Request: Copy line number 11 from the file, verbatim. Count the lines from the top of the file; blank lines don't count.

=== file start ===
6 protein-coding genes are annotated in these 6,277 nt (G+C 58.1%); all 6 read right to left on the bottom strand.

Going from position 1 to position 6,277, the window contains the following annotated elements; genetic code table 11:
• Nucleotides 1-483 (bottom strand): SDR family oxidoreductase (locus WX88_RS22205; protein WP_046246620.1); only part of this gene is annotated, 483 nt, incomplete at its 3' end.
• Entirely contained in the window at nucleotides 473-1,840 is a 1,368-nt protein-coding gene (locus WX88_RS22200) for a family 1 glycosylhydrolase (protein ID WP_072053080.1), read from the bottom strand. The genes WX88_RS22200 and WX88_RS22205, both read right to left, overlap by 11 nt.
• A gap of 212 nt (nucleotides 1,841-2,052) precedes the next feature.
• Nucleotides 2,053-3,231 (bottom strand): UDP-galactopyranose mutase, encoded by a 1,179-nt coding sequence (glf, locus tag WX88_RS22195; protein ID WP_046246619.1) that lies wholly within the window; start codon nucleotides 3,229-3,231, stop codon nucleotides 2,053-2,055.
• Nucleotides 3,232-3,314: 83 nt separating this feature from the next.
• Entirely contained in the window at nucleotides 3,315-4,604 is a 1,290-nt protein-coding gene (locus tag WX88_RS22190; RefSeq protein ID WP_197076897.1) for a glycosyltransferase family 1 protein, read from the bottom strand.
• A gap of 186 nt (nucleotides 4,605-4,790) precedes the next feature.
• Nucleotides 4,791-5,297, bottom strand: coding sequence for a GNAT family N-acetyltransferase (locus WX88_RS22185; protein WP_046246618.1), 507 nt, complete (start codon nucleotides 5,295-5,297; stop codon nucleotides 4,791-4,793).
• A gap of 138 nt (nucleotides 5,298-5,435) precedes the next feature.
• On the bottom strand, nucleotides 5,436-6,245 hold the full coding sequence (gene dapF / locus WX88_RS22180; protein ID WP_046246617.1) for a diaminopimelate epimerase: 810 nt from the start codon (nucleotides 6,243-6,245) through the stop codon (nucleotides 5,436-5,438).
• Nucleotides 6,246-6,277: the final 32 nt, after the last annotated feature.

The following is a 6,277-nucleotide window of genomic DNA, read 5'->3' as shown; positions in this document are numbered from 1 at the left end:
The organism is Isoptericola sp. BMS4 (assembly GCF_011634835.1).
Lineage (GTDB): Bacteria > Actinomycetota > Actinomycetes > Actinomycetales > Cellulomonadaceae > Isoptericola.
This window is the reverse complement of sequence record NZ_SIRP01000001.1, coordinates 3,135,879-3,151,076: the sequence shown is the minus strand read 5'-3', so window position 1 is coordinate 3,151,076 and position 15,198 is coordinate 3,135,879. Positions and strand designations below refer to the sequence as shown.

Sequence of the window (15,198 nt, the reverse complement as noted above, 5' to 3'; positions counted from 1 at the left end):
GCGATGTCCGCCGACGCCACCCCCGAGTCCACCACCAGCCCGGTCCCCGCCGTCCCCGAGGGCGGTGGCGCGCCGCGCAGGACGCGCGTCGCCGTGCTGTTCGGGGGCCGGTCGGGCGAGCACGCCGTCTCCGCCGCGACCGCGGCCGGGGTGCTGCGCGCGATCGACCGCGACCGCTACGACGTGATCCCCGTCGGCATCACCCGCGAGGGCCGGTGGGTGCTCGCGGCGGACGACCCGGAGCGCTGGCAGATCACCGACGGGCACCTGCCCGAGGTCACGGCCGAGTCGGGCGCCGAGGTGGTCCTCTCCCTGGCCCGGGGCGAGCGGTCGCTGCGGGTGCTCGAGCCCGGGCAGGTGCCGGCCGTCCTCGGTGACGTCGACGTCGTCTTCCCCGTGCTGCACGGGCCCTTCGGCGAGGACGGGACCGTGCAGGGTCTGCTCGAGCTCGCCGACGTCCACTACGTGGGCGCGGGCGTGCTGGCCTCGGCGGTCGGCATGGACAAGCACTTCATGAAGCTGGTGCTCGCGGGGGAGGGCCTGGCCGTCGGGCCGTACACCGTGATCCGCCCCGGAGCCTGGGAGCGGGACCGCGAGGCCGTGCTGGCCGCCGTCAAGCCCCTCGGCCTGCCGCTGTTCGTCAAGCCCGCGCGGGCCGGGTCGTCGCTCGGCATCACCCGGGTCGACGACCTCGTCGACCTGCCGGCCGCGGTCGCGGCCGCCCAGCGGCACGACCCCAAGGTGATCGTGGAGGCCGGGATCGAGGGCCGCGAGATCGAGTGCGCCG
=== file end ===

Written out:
• A gap of 138 nt (nucleotides 5,298-5,435) precedes the next feature.